The relationship between power and feeling is a complex and significant aspect of art made and exhibited today. This relationship has many facets including (but not limited to) the:
affect produced by the placement of works or elements within a space in relation to proximity, eye height and configuration (hierarchies);
curatorial decisions to include or exclude underrepresented artists or socially marginalised individuals or groups in exhibition programming;
curatorial decision to or not to perpetuate colonial or other dominate narratives when constructing curatorial frameworks;
collective social understanding of the role, function and ‘value’ or art;
position of art and artists relative to privilege and class;
transparency of the art industry (commercial as well as public institutions).
The entanglement of institutions with external systems of power has also, in recent times, begun to play an important role in the power + feeling (+agency) equation. One such of example of this relationship is the 2018 decision of the National Gallery of Victoria (NGV) to end its contract with Wilson Security. This decision was publicly announced during the staging of protests by artists who questioned to the appropriateness of the gallery’s continued engagement with the security service provider.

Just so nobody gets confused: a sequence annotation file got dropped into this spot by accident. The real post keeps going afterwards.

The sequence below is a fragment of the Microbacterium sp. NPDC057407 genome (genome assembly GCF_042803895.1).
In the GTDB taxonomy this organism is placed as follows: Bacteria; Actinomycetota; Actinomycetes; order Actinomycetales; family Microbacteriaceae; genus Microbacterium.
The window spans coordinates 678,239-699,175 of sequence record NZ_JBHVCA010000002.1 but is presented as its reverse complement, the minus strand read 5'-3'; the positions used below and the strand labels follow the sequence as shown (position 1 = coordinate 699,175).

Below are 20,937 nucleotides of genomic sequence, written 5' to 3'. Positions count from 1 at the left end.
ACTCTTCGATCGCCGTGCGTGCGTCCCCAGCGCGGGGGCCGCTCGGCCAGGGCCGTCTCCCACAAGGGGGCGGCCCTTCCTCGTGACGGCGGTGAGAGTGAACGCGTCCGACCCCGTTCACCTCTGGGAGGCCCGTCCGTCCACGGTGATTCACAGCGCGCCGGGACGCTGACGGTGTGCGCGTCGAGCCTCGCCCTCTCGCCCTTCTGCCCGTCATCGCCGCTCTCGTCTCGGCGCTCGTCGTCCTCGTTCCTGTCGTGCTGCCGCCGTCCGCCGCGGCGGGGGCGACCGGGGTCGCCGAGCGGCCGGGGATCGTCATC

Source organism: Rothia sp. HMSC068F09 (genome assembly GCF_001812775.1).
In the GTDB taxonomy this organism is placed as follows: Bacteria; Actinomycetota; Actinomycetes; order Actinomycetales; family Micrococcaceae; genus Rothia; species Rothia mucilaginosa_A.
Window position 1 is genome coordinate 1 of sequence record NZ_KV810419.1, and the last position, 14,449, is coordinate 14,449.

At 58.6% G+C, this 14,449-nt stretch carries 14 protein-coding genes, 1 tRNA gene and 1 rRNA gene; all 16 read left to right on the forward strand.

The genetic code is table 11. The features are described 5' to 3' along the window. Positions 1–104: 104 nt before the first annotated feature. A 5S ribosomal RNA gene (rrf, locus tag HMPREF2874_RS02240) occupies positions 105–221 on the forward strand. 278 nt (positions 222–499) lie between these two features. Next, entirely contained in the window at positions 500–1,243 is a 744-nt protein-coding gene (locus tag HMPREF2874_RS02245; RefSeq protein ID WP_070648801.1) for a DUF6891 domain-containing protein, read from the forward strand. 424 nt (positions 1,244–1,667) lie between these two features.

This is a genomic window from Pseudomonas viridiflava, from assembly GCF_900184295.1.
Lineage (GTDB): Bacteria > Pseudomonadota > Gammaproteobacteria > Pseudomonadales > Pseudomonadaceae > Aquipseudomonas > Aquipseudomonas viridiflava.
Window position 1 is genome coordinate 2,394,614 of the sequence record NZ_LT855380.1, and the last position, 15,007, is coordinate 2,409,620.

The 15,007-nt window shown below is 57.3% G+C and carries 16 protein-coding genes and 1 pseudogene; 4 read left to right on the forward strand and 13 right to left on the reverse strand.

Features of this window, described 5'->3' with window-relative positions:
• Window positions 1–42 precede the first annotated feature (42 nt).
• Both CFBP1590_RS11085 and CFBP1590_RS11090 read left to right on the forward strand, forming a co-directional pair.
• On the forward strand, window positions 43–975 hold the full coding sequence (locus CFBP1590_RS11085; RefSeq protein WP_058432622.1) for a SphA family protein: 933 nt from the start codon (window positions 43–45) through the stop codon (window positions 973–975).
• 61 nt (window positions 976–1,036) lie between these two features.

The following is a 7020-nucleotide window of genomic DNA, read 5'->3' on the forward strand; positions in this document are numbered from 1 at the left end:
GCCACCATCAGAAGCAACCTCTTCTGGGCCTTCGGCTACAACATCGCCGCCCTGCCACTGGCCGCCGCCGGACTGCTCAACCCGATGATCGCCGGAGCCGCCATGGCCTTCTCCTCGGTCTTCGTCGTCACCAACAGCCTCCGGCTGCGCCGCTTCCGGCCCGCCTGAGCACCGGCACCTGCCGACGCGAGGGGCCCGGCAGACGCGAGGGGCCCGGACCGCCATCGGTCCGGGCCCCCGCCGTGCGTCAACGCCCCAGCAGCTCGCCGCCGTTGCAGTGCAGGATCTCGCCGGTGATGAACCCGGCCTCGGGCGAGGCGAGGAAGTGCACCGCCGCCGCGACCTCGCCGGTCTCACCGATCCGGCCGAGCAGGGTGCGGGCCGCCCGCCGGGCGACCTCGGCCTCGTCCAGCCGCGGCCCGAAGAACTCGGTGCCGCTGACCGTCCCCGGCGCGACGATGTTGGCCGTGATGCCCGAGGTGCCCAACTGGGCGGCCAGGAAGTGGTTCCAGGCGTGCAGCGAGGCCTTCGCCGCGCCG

The protesting committee drew attention to Wilson Security’s involvement in offshore detection centres on Nauru and Manus Island from 2012 to 2017. According to the Australian Border Death Database, a number of deaths occurred under security service provider’s management of the facilities, including the murder of 24 year of Iranian man Reza Barati who ‘died of head injuries on the way to Lorengau hospital in PNG following protests at the Manus Island Immigration Detention Centre. Violence resulted in the injury of 77 others, 12 seriously. It is understood that at least 2 security guards were involved in the altercation during the riots of 2014, they were later convicted of Barati's murder.’